In addition to executive action, there has also grown an increase in judicial action, particularly on the part of the Supreme Court, which could bring about equal treatment of LGBT individuals when it comes to housing laws. Sherry Chris, the CEO of Better Homes and Gardens Real Estate, believes that, in light of the Supreme Court’s ruling in favor of same-sex marriage, housing discrimination will be one of the next issues for the Supreme Court to address—particularly in that there is a strong correlation between marriage and housing. Chris conducted a survey on the issue, which showed “69% of LGBT renters and 56% of LGBT homeowners said getting married would be a motivator for them to buy a home.” There has also been action on the legislative front. In July, 2015, Senator Jeff Merkley of Oregon introduced a bill in the Senate that would elevate LGBT individuals to the same class status as those protected by the Civil Rights Act of 1964. As of July, 2015, the bill had the backing of 40 Senators and 158 House members. With no Republicans supporting the bill, it appears success will depend on whether or not Democrats gain a majority on Congress and maintain the White House.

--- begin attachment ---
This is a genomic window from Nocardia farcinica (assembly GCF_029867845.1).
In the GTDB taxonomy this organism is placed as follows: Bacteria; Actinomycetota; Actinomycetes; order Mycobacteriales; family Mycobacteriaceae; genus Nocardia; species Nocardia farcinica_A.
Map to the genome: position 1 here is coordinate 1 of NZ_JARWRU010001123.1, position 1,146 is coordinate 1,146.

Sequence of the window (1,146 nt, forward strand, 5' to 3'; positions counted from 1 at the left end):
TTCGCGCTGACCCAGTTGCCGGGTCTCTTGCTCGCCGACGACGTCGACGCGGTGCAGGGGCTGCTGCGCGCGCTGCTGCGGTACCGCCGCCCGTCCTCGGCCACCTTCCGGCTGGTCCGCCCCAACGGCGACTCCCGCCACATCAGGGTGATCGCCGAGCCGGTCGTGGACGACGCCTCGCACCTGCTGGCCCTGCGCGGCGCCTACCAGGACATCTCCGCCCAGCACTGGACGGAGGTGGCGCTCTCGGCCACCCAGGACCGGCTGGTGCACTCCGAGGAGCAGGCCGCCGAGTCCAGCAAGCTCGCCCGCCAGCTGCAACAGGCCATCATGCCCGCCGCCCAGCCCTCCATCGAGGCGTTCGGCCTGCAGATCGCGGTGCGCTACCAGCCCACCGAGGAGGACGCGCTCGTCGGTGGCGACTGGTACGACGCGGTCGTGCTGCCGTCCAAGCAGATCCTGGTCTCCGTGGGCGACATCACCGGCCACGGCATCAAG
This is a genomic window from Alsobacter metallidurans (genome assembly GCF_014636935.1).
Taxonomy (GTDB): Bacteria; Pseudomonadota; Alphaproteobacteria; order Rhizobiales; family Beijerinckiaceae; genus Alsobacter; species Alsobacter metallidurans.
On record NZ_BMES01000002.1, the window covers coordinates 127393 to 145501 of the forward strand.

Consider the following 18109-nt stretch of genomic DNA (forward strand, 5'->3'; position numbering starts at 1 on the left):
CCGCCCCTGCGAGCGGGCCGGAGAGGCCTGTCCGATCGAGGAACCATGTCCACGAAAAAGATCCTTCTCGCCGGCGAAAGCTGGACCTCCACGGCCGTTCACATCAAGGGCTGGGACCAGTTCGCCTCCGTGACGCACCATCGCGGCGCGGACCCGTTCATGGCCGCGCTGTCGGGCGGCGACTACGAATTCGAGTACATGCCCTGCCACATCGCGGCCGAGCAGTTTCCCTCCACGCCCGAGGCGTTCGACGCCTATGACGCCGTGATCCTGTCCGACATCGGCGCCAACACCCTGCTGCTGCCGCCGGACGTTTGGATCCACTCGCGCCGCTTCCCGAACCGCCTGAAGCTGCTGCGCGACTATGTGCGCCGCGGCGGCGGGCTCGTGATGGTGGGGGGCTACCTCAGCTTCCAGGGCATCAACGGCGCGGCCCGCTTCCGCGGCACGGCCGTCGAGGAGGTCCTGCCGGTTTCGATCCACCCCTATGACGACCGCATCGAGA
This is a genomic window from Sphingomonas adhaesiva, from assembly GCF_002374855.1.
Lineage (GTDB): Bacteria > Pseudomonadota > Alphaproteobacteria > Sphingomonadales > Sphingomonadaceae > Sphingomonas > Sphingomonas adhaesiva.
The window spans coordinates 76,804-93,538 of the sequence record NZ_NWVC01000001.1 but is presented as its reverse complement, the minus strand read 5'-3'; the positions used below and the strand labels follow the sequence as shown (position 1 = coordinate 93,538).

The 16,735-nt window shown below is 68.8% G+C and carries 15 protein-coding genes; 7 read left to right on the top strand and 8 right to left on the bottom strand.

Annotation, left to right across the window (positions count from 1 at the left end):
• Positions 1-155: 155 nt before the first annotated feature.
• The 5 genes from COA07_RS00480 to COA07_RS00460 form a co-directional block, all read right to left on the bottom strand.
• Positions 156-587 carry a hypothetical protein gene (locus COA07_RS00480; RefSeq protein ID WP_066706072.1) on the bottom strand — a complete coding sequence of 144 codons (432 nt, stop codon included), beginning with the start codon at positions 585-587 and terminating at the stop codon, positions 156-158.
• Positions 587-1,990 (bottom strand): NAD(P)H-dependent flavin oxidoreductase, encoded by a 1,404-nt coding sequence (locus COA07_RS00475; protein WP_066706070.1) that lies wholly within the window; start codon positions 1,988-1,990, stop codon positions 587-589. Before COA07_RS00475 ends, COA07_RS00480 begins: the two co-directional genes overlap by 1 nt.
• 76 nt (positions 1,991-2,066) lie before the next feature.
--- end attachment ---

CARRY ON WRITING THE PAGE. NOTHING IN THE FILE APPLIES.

While there are no federal laws that afford fair housing opportunities to LGBT individuals and while the Fair Housing Act has deficiencies in respect to extending protections to LGBT individuals and families, there does appear to be a growing demand for protections and fair treatment, as well as action throughout the branches of our federal (and some state) governments. While many states afford no protections to LGBT individuals, many have laws in place to provide fair housing to LGBT individuals and families. The Obama Administration has worked to extend, within their authority, protection against discrimination and unfair treatment from landlords and companies who receive federal funding from the Department of Housing and Urban Development. There have been a string of LGBT-themed victories in the Supreme Court, and there has been growing legislative action to add LGBT status to the list of categories afforded protection under civil rights and anti-discrimination statutes, as well as the sense of a moral obligation put on legislators to protect their constitutes from discrimination. As Senator Merkley said in an interview with the Huffington Post, “(w)e need to set the gold standard and simply say, ‘Discrimination is wrong. Equality and opportunity are right.’”